Whitelisting security has always taken a backseat to blacklisting approaches. After all, when there is far more good software running on computers and networks than bad software, it's just easier to block the bad than to approve all the good. But that was then, and this is now.
In 2009, the computer security defense world quietly marked a momentous threshold that should have us all looking anew at the value of whitelisting. Last year, the number of unique malicious programs and variants that were created outstripped all the legitimate software published in the world, straining the accuracy of anti-virus solutions like never before. It's a disturbing fact that suggests whitelisting is now more suitable as a primary security defense than traditional anti-virus scanners, which are really nothing more than blacklisting programs.
[ Read the individual reviews of Bit9 Parity Suite, CoreTrace Bouncer, Lumension Application Control, McAfee Application Control, and SignaCert Enterprise Trust Services. Compare the capabilities of Microsoft AppLocker, the whitelisting feature included in Windows 7 and Windows Server 2008 R2. ]
Now for some good news: Just as whitelisting may be finding a receptive audience, a number of whitelisting solutions are proving to be mature, capable, and manageable enough to provide significant protection while still giving trustworthy users room to breathe. Nor are today's whitelisting programs limited to locking down desktops to prevent malware executions -- they're also useful for software configuration and licensing compliance and regulatory auditing.
With these benefits in mind, InfoWorld tested six enterprise-grade whitelisting programs, otherwise known as application control programs. The reviewed products include Bit9 Parity, CoreTrace Bouncer, Lumension Application Control (formerly SecureWave Sanctuary), McAfee Application Control (formerly Solidcore S3 Control), and SignaCert Enterprise Trust Services. We also tested Microsoft AppLocker, the application whitelisting feature built into Windows 7 and Windows Server 2008 R2. In all cases, testing was done using the product's Windows clients, though one or two of the products also support Linux or Solaris or Mac OS X.
In a rare occurrence for a product comparison of this scope, all the products came out pretty well. The overall conclusion is that any of the reviewed products would help you reduce real and measurable security risk. A few are borderline excellent (scoring in the high 8s on InfoWorld's 10-point scale), and one, Bit9's Parity, is not only the clear frontrunner (with a score of 9.4) but a likely candidate for InfoWorld's Technology of the Year Award. Oh, to have such choices.
New world orderIn today's world, where most successful malware exploitations involve Trojan horse programs that the user was tricked into installing, whitelisting programs make more sense than ever. Whitelisting programs typically uniquely identify files using one or more cryptographic hashes (such as MD5, SHA-1, and so on) but can include any identifying file attribute they can query. It is common for the file name, path, publisher, size, and digital signature (if available) to be collected and reported.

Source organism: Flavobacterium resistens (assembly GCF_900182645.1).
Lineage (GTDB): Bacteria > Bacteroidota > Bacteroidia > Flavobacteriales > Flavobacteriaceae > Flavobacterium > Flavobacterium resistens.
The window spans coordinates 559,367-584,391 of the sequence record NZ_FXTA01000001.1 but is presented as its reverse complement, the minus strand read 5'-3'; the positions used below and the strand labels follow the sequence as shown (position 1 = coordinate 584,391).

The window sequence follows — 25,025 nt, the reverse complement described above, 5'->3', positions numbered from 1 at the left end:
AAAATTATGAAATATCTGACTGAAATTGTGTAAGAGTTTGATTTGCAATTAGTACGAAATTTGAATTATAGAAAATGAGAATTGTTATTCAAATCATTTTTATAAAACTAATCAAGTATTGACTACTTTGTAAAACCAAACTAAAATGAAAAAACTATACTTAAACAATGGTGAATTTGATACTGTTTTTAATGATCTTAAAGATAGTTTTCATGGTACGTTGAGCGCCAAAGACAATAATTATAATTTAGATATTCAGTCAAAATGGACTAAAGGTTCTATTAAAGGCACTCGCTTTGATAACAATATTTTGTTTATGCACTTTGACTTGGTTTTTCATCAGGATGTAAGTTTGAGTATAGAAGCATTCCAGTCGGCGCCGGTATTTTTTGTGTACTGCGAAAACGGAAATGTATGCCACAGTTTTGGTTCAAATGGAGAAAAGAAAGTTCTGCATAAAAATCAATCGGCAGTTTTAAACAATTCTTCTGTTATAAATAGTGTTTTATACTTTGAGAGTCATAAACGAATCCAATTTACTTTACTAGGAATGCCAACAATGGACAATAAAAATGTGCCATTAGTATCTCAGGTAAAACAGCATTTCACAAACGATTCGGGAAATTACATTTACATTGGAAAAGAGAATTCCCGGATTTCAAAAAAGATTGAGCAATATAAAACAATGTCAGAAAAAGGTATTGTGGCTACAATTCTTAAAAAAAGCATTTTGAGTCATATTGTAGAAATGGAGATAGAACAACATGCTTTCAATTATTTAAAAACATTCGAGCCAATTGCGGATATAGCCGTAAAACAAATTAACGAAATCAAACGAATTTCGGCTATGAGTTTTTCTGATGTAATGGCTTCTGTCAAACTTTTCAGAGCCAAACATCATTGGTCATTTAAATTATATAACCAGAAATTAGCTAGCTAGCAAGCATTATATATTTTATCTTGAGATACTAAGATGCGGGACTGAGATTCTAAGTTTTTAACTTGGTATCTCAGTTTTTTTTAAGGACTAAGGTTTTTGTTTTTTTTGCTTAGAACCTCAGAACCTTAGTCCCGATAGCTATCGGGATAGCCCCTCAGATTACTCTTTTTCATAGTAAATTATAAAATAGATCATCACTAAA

Most whitelisting products also let you allow or deny programs based upon trusted users, trusted paths, and trusted publishers (in other words, digital certificates). A few even include millions to billions of predefined file hashes that they download directly from the vendor who made them. For example, three of the programs reviewed (Bit9 Parity, Lumension Application Control, and SignaCert Enterprise Trust Services) download every file hash directly from Microsoft, so administrators don't have to busy themselves with defining all the files they know are legitimate.
Users marked as trusted can normally install or run any program they like, within the bounds of their security privileges. All the reviewed products linked to Active Directory, and at least one can link to Novell's eDirectory services.
All the whitelisting products in this review allow you to use existing computers as baseline models. You simply scan the system to generate your own internal whitelist. Some of the vendors, as mentioned above, come with "gold standard" whitelists from the various software vendors. A few others add templates that set acceptable baselines as defined in a regulatory standard such as PCI or Sarbanes-Oxley. You can then run reports against the baselines to determine which computers are drifting from the defined baselines and what files are causing the drift. This can be done on individual machines or reported as a metric summarizing the entire environment. I love this sort of feature because it marries real security and regulatory requirements and allows you to report measured improvements to management over time.
A welcome improvement from whitelisting products over the last decade has been the ability to automatically whitelist updated files. In the past, every single updated file had to be manually approved because the updated file contained a different hash than its predecessor. This was an administrative nightmare, especially considering that today's regular updates for small programs can contain 80 or more files and major service packs can involve hundreds of files and multiple reboots.
Trust and protectToday, the best whitelisting products (including most in this review) allow administrators to define trusted updaters. For example, an administrator can add SMS, SCOM, WSUS, PatchLink, or Shavlik as a trusted updater, and anything they install will be automatically approved. This is a huge improvement.
Most whitelisting programs can be configured in either audit or enforcement mode. SignaCert is the only exception in this review; it has no built-in enforcement mode, but can monitor any file type. In audit mode, the whitelisting program only monitors and reports file executions. Enforcement mode blocks all monitored file types from executing or running, barring any specific exceptions. Most vendors recommend living with audit mode for a set period of time and running reports to find out what would have been denied had enforcement been enabled.